Tim Rumball has been a national magazine and newspaper journalist for 38 years, working most recently as Editor of Amateur Gardening.
He is a passionate self-taught gardener with particular interests in propagation and growing vegetables.
Carol Sharp’s career as a successful professional photographer spans more than 25 years, and her images have been widely published, including RHS Chelsea Flower Show posters and two sets of Royal Mail stamps. Gradually exploring conceptual ideas around her subject matter of plants has resulted in a fine art practice, from which her inspirational work is regularly recognised in international competitions.
From creating a boutique photo library called Flowerphotos, to innovating art shows and supporting education, conservation and awareness of plants, Carol always encourages a thought-provoking and emotional connection to nature.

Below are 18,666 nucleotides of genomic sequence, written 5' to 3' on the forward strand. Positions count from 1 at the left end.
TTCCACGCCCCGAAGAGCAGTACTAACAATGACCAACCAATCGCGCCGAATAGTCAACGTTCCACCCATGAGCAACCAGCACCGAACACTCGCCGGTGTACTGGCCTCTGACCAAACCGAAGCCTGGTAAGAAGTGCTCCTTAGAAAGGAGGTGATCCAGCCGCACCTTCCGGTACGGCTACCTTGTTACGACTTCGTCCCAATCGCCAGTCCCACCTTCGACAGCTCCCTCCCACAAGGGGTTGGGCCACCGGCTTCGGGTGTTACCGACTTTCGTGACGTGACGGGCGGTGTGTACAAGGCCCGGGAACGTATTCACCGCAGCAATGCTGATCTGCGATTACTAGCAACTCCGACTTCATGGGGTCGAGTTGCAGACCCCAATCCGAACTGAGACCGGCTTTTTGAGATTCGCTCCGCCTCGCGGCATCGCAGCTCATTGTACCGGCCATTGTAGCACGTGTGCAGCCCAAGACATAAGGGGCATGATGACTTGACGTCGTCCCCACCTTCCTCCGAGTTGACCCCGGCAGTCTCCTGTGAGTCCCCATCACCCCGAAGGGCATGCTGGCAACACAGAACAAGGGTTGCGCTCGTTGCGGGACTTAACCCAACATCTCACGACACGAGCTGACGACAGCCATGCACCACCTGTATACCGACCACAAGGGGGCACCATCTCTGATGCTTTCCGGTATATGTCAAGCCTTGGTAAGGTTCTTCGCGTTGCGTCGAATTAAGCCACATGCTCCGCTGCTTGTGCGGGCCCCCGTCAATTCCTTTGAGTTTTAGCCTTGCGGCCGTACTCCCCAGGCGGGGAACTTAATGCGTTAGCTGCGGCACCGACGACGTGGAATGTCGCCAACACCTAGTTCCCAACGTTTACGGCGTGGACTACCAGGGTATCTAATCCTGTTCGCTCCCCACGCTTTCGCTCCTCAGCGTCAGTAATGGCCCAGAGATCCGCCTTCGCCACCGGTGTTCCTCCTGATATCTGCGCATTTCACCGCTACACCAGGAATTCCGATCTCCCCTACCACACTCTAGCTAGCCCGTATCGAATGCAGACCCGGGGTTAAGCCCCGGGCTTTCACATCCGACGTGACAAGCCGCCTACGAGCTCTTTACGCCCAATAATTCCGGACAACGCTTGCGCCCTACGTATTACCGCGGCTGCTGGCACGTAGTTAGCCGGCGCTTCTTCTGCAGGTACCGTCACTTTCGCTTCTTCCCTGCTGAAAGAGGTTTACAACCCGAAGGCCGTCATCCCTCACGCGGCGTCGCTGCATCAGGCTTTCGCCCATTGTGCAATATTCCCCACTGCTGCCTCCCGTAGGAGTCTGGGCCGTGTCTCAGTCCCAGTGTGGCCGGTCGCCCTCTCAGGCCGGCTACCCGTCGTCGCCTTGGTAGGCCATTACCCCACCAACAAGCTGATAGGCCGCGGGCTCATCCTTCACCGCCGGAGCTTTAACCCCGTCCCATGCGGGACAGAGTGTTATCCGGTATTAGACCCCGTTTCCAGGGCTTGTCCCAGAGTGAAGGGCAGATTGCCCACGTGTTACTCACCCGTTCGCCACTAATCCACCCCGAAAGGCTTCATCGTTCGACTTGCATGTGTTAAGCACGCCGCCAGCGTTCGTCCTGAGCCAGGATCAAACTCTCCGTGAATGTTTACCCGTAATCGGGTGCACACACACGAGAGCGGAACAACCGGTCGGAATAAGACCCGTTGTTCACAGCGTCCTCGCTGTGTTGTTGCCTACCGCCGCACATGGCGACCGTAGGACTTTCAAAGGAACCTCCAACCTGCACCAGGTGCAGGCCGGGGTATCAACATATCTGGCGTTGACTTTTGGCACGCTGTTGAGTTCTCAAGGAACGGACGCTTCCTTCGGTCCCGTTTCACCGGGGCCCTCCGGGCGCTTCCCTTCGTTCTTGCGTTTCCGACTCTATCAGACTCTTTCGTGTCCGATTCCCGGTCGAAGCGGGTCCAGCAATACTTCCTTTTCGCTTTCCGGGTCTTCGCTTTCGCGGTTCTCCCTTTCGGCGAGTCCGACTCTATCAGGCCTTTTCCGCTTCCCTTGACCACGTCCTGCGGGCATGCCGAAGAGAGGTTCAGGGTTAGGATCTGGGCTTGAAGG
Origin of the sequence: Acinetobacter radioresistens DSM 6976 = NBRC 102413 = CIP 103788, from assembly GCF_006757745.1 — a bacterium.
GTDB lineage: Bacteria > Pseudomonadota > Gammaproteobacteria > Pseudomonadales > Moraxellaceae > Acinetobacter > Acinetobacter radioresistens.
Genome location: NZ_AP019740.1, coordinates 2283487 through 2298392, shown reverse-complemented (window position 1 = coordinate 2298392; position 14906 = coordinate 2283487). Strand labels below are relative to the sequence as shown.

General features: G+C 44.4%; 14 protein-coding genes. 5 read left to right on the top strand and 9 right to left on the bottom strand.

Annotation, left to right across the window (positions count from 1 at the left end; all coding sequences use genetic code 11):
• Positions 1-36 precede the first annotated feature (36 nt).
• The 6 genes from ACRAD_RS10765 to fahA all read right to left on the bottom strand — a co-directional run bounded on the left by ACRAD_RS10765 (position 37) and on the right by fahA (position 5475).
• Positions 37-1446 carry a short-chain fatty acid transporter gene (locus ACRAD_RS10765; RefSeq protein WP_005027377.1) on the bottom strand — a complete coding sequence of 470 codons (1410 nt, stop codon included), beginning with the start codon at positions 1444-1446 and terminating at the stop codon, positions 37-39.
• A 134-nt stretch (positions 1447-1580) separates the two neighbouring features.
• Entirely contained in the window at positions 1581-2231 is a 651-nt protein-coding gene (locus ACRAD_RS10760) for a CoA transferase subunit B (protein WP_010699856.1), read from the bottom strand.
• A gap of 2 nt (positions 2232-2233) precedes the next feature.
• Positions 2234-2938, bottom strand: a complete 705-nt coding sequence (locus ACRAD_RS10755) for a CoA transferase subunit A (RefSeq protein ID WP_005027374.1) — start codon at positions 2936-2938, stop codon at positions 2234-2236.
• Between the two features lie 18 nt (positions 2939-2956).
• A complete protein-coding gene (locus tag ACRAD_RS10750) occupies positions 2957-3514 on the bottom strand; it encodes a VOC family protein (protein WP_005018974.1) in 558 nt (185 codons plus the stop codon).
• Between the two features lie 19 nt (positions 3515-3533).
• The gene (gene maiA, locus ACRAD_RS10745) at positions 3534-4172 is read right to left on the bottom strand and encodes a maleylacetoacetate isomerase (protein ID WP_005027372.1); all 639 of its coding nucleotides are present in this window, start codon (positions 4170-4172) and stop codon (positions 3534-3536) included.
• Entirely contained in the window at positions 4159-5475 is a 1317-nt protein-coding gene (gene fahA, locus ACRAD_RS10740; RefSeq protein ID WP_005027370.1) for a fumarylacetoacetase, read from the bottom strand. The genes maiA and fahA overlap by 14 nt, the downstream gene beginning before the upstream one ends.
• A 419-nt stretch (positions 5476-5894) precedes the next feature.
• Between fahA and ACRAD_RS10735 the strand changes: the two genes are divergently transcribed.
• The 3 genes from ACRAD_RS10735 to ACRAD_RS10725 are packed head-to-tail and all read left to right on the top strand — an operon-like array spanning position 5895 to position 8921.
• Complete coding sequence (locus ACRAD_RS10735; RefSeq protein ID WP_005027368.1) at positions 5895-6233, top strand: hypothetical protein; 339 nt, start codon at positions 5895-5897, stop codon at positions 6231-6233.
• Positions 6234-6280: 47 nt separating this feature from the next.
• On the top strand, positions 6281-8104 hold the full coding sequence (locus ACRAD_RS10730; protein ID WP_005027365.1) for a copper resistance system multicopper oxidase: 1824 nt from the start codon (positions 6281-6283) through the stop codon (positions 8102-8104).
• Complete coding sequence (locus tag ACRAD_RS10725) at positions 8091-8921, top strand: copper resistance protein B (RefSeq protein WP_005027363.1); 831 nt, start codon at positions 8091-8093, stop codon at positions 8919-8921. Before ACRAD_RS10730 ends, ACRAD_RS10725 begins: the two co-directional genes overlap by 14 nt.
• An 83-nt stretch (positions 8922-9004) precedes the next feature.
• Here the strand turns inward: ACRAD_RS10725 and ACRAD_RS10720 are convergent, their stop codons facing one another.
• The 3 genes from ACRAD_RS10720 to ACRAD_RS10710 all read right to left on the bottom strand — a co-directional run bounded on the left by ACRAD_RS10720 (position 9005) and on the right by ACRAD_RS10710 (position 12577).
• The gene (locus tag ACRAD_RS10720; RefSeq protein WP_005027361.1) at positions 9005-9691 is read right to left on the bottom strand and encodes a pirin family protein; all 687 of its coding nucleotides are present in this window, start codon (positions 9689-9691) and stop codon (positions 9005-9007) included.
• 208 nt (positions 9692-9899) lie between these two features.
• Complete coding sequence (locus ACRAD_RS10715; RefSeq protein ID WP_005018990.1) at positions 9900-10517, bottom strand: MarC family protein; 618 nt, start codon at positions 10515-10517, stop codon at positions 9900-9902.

In 2014, Beccy joined the Woodland Trust as its Chief Executive Officer after working for the National Trust for 14 years, initially as the General Manager of the Stourhead Estate, then as the Director for its East Midlands and then Midlands regions from 2005. From 2009, Beccy was responsible for leading and championing the Trust’s work on its sustainable food agenda and she chaired the Food for Life Catering Mark Standards Committee for the Soil Association.
She also contributed to national steering groups on contemporary art at the National Trust, its work in the outdoors and engaging urban communities.
Philip’s photography has been published in many garden magazines and books. Exhibitions he has been involved in include New Views at the Royal Botanic Gardens, Kew and Private Places at the Geffrye Museum. His book Better Plant and Garden Photography was published in 2012. He served as a committee member of the Professional Garden Photographers’ Association up to 2005.